The purpose of this paper is an investigation into aspects of the
decision-making process of German-Canadian business owners regarding
the reasons for their choice of location and their assessment of the
differences of some major traits of German and Canadian employees.
This paper presents the results of a questionnaire that was
administered by mail to German business owners in Canada. The
purpose of this focus is to provide regional planners with some
understanding why German owners/managers choose specific provinces
or sites, and to provide managers in Canada with information
concerning differences in traits of German and Canadian employees.
The results of this work are that location decisions are mostly
personal when it comes to choosing Canada as a country for their
business, but the more we zoom into the chosen province and the
specific site, the more business-related features become relevant.
As far as personnel evaluations by German managers are concerned,
the key result is that while at first glance it may appear that
Canadians and Germans (and, by extension, Canadian and German
employees) are not very different culturally, they actually are.
Whereas some results appear to support common stereotypes, e.g.,
Canadians rank higher when it comes to politeness and tolerance,
while Germans excel in job knowledge and punctuality, others are
more unexpected. Among them are the results indicating no
significant differences when it comes to flexibility, ambitiousness,
and the acceptance of authority.
Focus on the practice of intellectual capital business model (ICBM) in high technology enterprises in China would be very important to the development of Chinese economic reform. The case study of K Group shows that we should examine the intellectual property right (IPR) protection system from three-dimensional perspective constituting law, economics and management to fully understand the ICBM. Policy recommendations following for the analysis can then help Chinese high technology enterprises strengthen their international competitiveness and raise their IPR protection level higher in the future.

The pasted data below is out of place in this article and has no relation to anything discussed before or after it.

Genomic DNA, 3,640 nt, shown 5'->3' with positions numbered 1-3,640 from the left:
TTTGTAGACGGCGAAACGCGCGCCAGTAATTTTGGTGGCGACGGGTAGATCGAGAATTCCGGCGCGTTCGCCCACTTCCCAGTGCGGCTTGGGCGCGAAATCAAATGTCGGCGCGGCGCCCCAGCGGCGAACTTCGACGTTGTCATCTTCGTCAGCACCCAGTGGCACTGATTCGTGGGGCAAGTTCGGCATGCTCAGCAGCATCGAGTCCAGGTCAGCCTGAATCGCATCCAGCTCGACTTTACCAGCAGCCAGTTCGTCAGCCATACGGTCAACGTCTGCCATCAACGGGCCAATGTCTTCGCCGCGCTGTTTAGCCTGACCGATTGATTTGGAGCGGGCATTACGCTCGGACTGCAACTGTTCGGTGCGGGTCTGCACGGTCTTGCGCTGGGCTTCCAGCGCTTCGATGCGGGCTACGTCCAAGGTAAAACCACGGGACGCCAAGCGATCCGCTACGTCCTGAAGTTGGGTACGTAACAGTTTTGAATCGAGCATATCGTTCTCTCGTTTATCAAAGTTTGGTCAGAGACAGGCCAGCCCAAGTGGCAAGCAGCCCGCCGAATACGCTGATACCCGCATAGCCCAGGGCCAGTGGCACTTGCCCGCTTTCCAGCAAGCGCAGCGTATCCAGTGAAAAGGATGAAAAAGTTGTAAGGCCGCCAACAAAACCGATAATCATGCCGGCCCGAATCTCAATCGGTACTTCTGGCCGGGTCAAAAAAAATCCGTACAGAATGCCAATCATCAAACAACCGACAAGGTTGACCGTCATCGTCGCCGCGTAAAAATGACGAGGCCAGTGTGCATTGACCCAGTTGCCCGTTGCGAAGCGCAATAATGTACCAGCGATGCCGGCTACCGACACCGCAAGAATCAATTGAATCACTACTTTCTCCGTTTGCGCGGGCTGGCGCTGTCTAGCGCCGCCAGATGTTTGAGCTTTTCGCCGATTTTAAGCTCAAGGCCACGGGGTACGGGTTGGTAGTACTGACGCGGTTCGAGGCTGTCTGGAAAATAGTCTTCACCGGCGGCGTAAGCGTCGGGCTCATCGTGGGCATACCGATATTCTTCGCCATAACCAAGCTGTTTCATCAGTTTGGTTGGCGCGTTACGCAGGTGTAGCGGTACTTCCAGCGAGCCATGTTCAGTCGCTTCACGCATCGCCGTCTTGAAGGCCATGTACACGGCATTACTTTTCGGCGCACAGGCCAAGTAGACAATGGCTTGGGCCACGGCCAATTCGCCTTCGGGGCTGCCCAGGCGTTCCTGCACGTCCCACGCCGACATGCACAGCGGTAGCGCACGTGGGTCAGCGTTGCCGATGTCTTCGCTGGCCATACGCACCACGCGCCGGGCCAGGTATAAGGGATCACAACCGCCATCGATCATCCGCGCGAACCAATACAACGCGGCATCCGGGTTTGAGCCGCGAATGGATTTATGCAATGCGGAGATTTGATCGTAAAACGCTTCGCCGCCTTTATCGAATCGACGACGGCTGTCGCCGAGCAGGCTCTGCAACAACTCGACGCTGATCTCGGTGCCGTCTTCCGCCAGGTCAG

This study compares and contrasts Chinese firms with internationally active value chains that started their internationalization efforts by engaging in international revenue generation or downstream value chain activities (defined as market-seeking firms) versus those that began through international sourcing or upstream value chain activities (defined as resource-seeking firms). Face-to-face survey interviews conducted with firm managers during the autumn of 2011 yielded complete data for 308 Chinese firms. Our findings suggest firms that start their internationalization process by engaging in “market-seeking” behavior showcase better performance than those that begin by engaging in “resource-seeking” activities. In addition, financial indicators are found to be strong factors that discriminate between market-seeking and resource-seeking Chinese firms.
Three different types of employees can be found in workplaces all over the world: “Necessities,” “Commoners,” and “Parasites.” A person is a Necessity if s/he is irreplaceable and crucial to the functioning of an organization. A Commoner is a person of normal ability and talent who has no significant impact on organizational success. Parasites are detrimental freeloaders who damage the functioning of an organization. To identify the principal characteristics of these three types of workers, a group of researchers led by Chong W. Kim conducted six studies in which they collected survey data from undergraduate and graduate business students in the U.S., India, Korea, Chile, and Japan. The results of this research effort are reported in Kim & Sikula (2005), Kim & Sikula (2006), Kim, Sikula & Smith (2006), Kim, Cho & Sikula (2007), Kim, Arias- Bolzmann & Smith (2008), and Kim, Arias-Bolzmann & Magoshi (2009). The summary of these six studies has been reported in Kim, Smith, Sikula & Anderson (2011). The purpose of this article is to compare the results of the summary study with a new set of data, which was collected from a multicultural student body. The authors note the points of commonality between the data sets and offer their thoughts on future research in this area.
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